Chorus Voices Ep 28: Loneliness Part 1: What is loneliness?

Instead of him saying, “I don’t feel well, I’m not having a good day,” he would say, “I feel lonely.”

According to Swinburne University almost 28% of Australians feel lonely at least three days every week. And 1/5 of us rarely feel we have someone to turn to for help.

We wanted to find out more about being lonely – how our personalities, where we live, the way we are brought up and what happens along our life journey can contribute to loneliness.

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In Part One, Lou Forster speaks to three people about their experience of loneliness.

Warren lives in WA, is 53, has five children and separated from his wife three years ago.

“You realise that you’re using your phone… as a portal to avoid isolation,” says Warren.

Duc lives in inner city Perth, WA. She’s an academic and came to Australia from Vietnam when she was 18 months old.

“There’s a difference between being alone and being lonely. Sometimes respite from the world is a good thing,” says Duc.

Brett also lives in Perth. His life changed when he was bitten by a tick on a trip of a lifetime to the Amazon.

“A lot of people that I used to go out socialising with started disappearing… I’d be sort of 30 minutes in and I’d say: I’ve just got to go home.”

Lou also talks to psychologist Abby about what happens to our minds and bodies when we experience loneliness. Abby offers some tips on how to combat feelings of loneliness.

Tune in next week for part two of our three-part series on loneliness when Chorus Voices looks at why we feel lonely and who is particularly at risk.


Find out more
Loneliness can be addressed. To find out more visit the below websites:

1. Australian Coalition to End Loneliness  – https://www.endloneliness.com.au/about-loneliness/

2. UK Campaign to end loneliness – https://www.campaigntoendloneliness.org/

References

www.theguardian.com/australia-news/2018/nov/09/loneliness-study-finds-one-in-five-australians-rarely-or-never-have-someone-to-talk-to

www.abc.net.au/news/2018-09-21/loneliness-getting-worse-and-has-health-risks-study-shows/10289274

www.digest.bps.org.uk/2018/09/17/who-likes-to-be-alone-not-introverts-according-to-a-new-paper-on-personality-and-the-experience-of-solitude/

www.reuters.com/article/us-health-widowhood-volunteering/lonely-volunteering-just-two-hours-a-week-may-help-idUSKBN1AD2P1

www.abc.net.au/news/2018-01-18/britain-appoints-minister-for-loneliness-amid-growing-isolation/9337544

www.verywellmind.com/loneliness-causes-effects-and-treatments-2795749

www.swinburne.edu.au/news/latest-news/2018/11/new-australian-research-reveals-health-toll-of-increasing-loneliness.php

Other useful links

Chorus.org.au (chorus.org.au/)

Lifeline Australia (www.lifeline.org.au/)

Linkwest (www.linkwest.asn.au)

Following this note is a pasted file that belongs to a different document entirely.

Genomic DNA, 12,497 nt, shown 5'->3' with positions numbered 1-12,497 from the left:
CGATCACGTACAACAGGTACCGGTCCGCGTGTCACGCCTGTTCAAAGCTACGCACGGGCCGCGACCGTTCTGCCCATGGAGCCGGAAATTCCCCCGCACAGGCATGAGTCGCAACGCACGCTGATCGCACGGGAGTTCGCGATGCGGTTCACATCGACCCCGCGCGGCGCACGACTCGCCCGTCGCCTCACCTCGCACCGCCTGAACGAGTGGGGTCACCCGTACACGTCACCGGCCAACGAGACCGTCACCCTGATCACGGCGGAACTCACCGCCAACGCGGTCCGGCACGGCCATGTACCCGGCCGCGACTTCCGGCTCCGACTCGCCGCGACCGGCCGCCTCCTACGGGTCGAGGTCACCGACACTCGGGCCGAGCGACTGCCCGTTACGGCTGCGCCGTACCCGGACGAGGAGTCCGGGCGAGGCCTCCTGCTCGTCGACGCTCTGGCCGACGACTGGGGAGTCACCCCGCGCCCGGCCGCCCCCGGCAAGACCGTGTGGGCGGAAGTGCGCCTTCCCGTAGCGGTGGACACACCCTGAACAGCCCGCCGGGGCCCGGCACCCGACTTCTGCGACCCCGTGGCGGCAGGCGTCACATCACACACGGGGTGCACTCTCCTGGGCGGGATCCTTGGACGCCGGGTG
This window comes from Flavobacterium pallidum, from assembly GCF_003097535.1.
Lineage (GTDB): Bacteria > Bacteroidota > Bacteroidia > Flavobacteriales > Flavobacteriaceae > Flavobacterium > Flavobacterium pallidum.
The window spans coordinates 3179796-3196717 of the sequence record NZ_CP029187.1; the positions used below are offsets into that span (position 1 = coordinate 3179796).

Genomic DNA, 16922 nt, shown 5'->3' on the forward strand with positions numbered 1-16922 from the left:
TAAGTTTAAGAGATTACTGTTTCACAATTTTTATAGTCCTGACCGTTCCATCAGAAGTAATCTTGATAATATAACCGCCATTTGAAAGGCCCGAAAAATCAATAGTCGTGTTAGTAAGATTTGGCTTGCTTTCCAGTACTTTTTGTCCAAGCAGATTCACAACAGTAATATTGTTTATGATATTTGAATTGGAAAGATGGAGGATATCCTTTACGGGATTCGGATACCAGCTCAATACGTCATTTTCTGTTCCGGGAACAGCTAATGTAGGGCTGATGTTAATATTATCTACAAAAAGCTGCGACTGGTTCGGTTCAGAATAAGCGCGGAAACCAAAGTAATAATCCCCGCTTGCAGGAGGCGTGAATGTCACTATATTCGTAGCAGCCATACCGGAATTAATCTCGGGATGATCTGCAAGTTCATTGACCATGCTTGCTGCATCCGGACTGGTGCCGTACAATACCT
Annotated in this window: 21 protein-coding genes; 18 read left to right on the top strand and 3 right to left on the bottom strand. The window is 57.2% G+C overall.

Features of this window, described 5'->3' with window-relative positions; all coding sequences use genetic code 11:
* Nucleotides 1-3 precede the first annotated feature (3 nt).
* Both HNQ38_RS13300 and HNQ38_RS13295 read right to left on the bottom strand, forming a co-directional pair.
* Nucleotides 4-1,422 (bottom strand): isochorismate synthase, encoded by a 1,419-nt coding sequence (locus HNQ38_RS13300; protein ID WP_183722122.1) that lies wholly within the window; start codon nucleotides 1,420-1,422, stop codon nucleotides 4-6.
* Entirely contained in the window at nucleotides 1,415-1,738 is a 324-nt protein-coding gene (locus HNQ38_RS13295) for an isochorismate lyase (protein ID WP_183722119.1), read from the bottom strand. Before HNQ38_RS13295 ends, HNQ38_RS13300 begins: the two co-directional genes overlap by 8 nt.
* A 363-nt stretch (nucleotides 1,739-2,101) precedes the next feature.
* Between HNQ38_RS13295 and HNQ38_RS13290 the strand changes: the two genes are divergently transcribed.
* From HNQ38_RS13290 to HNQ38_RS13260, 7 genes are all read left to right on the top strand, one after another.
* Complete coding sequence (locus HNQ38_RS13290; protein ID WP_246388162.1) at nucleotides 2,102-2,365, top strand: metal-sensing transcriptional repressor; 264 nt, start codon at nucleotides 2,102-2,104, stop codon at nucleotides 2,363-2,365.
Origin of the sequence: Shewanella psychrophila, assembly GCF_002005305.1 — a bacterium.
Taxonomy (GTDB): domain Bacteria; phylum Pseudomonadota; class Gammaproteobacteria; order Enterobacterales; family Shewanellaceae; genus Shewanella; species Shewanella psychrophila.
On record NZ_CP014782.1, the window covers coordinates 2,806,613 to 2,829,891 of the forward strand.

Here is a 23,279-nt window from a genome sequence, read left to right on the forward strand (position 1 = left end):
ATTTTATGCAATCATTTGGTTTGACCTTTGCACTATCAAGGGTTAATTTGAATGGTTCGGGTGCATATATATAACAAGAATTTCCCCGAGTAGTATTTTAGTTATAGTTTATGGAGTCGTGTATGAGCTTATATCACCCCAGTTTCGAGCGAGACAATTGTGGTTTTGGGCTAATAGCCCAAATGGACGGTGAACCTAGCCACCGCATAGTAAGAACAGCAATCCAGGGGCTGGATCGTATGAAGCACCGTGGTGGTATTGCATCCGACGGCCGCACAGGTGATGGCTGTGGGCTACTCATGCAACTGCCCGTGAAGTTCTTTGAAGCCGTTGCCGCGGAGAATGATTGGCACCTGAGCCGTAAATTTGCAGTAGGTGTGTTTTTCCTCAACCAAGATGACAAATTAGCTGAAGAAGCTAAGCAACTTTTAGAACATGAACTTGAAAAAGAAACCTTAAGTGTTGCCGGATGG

Befriend Inc. (www.befriend.org.au/)

Connect Groups – Support Groups Association WA (www.connectgroups.org.au/)

Rainbow Coast Neighbourhood Centre Albany (https://www.rcnc.org.au/)

The Salvation Army (www.salvationarmy.org.au/)

Western Australia Association for Mental Health (www.waamh.org.au/)

BeyondBlue (www.beyondblue.org.au/)

Headspace (headspace.org.au/)

Act-Belong Commit (www.actbelongcommit.org.au/)

RU OK? (www.ruok.org.au/)

Relationships WA (www.relationshipswa.org.au/)

Credits
Podcast Host:
Louise Forster

Opening Voiceover:
Ryan Burke

Chorus Voices Theme:
“Wattlebird” by Dylan Hatton Music

Opening Music:
“Interflowing” by Dylan Hatton Music

Interviewer:
Louise Forster

Story Editor:
Dan Hatch

Production and additional sound:
Matthew Clark

Special Thanks To:
Warren Coppard
Duc Dau
Brett Osler
Abby Rammelkamp


Loneliness Artwork:
Suzanne Waldron

“I see this image exploring loneliness from left to right. Almost as if the wispy uncertain cloudiness of feeling lonely invade the internal space of the body,” says Suzanne. “Though as each of us know it’s a feeling that passes and move into the brighter shades of life, which is what the yellow represents to me.”


About Suzanne Waldron

“I use alcohol inks to get the effect on the paper. When I prepare for the piece, I take myself into the question and the actual feelings I want to represent. I never know what the image will look like until it is appearing on the page. It’s a very organic process that almost happens through me rather than from me. I love not knowing how it will finish. I use a great deal of instinct and depth of my own knowledge of human behaviour to represent the topic on the page.”

All proceeds go to two different causes. Suzanne buys coloured pencils for children who would like to experiment with art, but do not have the funds to do so. She also contributes to an art therapy project that supports women refugees.

www.suzannewaldron.com
www.trailblazingleaders.com.au 
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